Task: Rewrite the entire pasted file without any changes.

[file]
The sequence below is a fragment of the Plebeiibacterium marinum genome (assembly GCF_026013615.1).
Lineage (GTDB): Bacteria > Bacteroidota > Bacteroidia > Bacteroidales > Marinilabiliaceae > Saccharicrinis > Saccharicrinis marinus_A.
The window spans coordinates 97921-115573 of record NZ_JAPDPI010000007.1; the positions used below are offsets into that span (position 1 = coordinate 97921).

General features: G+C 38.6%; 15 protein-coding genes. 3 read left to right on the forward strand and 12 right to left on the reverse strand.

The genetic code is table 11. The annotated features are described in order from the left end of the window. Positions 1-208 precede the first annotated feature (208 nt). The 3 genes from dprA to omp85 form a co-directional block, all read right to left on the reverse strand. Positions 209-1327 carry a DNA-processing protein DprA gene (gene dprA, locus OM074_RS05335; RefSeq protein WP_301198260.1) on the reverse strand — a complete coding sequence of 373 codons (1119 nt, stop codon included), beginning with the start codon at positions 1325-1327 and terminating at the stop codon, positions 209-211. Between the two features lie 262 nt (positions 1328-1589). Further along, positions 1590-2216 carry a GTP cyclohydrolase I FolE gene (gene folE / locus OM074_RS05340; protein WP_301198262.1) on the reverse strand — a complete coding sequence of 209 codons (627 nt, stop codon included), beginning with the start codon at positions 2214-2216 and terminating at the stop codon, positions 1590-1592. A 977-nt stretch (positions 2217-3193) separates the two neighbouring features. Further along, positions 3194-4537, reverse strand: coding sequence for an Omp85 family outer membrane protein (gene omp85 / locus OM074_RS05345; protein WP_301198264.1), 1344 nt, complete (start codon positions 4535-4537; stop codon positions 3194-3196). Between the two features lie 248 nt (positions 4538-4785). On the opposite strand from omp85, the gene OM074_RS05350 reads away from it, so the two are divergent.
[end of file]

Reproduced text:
The sequence below is a fragment of the Plebeiibacterium marinum genome (assembly GCF_026013615.1).
Lineage (GTDB): Bacteria > Bacteroidota > Bacteroidia > Bacteroidales > Marinilabiliaceae > Saccharicrinis > Saccharicrinis marinus_A.
The window spans coordinates 97921-115573 of record NZ_JAPDPI010000007.1; the positions used below are offsets into that span (position 1 = coordinate 97921).

General features: G+C 38.6%; 15 protein-coding genes. 3 read left to right on the forward strand and 12 right to left on the reverse strand.

The genetic code is table 11. The annotated features are described in order from the left end of the window. Positions 1-208 precede the first annotated feature (208 nt). The 3 genes from dprA to omp85 form a co-directional block, all read right to left on the reverse strand. Positions 209-1327 carry a DNA-processing protein DprA gene (gene dprA, locus OM074_RS05335; RefSeq protein WP_301198260.1) on the reverse strand — a complete coding sequence of 373 codons (1119 nt, stop codon included), beginning with the start codon at positions 1325-1327 and terminating at the stop codon, positions 209-211. Between the two features lie 262 nt (positions 1328-1589). Further along, positions 1590-2216 carry a GTP cyclohydrolase I FolE gene (gene folE / locus OM074_RS05340; protein WP_301198262.1) on the reverse strand — a complete coding sequence of 209 codons (627 nt, stop codon included), beginning with the start codon at positions 2214-2216 and terminating at the stop codon, positions 1590-1592. A 977-nt stretch (positions 2217-3193) separates the two neighbouring features. Further along, positions 3194-4537, reverse strand: coding sequence for an Omp85 family outer membrane protein (gene omp85 / locus OM074_RS05345; protein WP_301198264.1), 1344 nt, complete (start codon positions 4535-4537; stop codon positions 3194-3196). Between the two features lie 248 nt (positions 4538-4785). On the opposite strand from omp85, the gene OM074_RS05350 reads away from it, so the two are divergent.